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‘Looking for Art’ by Bert Robbens: A Somerville Gumshoe in a Gentrifying City
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The past informs the present. And in the mystery novel based in Somerville Looking for Art by Bert Robbens, the ghost of Somerville’s past haunts the present day landscape. Robbens mines the milieu of the 60s and 70s Somerville, the very one that spawned the likes of Howie Winter and the Winter Hill Gang, and other assorted thugs. His story involves the men and women from that crowd and its ilk who remain around today, and the younger folks who heard the stories, the myths, the hype, and the brass tacks.

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September 17

Any veteran human service worker has seen this before, ( I can say this because I have worked in Human Services in one capacity or another since 1978)— this scenario, this kid, in clinics, hospitals, at colleges, etc… across the country.

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Somerville Writer Mitch Evich: ‘A Geography of Peril: Essays About Growing Up in the Northwest’
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Somerville writer Mitch Evich has lived in our burg for many years, but he is originally from the Pacific Northwest. I  had the pleasure of interviewing him years ago about his novel The Clandestine Novelist.  Now Evich has landed with a new collection of essays. A good portion of his collection deals with salmon fishing, and its trials and tribulations. I must admit that my extent of knowledge of the heroic salmon is limited to the Nova on my morning bagel. But after reading Evich’s  A Geography of Peril… I have a better idea of what the agonies and joys are of the life of a fisherman. Evich grew up in Washington State in the 60s and 70s, worked on his dad’s boat the Independence and was privy to frustration of the oh what a tangled web we weave of fishing nets, the endless repairs of the ship, the diminished  fishing industry due to the successful claims of native Americans for 50% of the overall catch from salmon runs, and the endless uncertainties of making a living from this seasonal and mercurial business. Here is an evocative passage in which Evich describes his memory of the boat, his dad, the unraveling of the nets, and the fish when he was a mere lad of eight:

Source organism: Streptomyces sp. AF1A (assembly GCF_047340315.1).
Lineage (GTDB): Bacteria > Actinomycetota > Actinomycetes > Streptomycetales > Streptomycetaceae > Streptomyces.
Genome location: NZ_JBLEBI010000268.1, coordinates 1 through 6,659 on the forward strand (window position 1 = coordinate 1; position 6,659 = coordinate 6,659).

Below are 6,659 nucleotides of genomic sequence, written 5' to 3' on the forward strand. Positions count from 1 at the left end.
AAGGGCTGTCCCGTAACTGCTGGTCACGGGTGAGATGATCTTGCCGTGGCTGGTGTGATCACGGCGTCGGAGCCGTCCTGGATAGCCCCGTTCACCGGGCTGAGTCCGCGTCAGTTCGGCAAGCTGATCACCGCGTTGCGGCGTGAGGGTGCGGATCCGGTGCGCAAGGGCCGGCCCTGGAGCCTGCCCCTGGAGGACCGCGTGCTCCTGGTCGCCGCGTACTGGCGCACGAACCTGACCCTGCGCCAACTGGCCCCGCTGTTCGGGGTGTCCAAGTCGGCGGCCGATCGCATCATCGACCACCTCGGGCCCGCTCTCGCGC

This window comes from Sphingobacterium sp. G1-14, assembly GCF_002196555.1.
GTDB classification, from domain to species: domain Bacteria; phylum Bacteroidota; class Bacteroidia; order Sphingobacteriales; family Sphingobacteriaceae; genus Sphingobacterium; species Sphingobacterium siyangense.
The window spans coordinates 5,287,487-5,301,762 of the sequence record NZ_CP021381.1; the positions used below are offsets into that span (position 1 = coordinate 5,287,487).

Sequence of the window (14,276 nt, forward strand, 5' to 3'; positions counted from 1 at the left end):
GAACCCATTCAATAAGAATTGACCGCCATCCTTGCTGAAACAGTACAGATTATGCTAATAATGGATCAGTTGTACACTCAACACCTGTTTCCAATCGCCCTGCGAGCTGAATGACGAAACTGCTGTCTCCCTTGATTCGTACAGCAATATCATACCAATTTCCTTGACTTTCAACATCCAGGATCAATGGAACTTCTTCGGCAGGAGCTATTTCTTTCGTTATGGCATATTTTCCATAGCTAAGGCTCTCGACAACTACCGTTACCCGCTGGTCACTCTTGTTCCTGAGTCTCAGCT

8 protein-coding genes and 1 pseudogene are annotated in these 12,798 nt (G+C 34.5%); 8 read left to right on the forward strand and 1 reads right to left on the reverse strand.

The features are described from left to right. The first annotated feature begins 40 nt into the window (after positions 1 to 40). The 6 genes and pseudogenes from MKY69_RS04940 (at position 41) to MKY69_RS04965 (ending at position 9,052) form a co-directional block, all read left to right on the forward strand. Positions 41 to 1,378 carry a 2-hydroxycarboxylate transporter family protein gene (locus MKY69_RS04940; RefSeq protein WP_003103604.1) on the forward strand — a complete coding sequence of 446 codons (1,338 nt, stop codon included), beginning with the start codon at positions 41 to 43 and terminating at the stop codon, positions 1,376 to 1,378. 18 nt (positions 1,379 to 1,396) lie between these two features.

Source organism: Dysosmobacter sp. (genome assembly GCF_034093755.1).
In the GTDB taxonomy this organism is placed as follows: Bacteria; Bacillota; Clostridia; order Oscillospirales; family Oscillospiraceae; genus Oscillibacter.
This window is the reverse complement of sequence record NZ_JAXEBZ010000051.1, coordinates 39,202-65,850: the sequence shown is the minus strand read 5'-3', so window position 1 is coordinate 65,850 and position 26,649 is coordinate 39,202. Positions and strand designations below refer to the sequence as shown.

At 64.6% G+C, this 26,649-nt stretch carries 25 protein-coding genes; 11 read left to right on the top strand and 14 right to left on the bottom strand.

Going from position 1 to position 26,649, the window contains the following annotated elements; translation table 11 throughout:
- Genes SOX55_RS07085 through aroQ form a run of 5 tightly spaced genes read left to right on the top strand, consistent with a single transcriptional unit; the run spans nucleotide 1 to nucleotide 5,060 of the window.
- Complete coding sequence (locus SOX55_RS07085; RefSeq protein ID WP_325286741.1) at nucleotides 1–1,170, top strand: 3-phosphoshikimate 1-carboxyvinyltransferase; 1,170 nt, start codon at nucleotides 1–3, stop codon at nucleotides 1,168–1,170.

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September 17

I interviewed the legendary poet X. J. Kennedy on my Somerville Community Access TV show Poet to Poet/Writer to Writer. Kennedy gave me permission to use this poem in the LYRICAL SOMERVILLE.

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‘A People’s History of the New Boston’
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Our guest reviewer this week is Tom Miller. Miller is a Somerville Bagel Bard a history graduate student at Salem State University, and a retired auto industry executive.

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September 10

Philip Burnham, Jr. writes of the Ukraine – the carnage – the pain, and yet perhaps a hint of beauty and transcendence.

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Miranda Aisling: Portrait of an Artist as an Idea Machine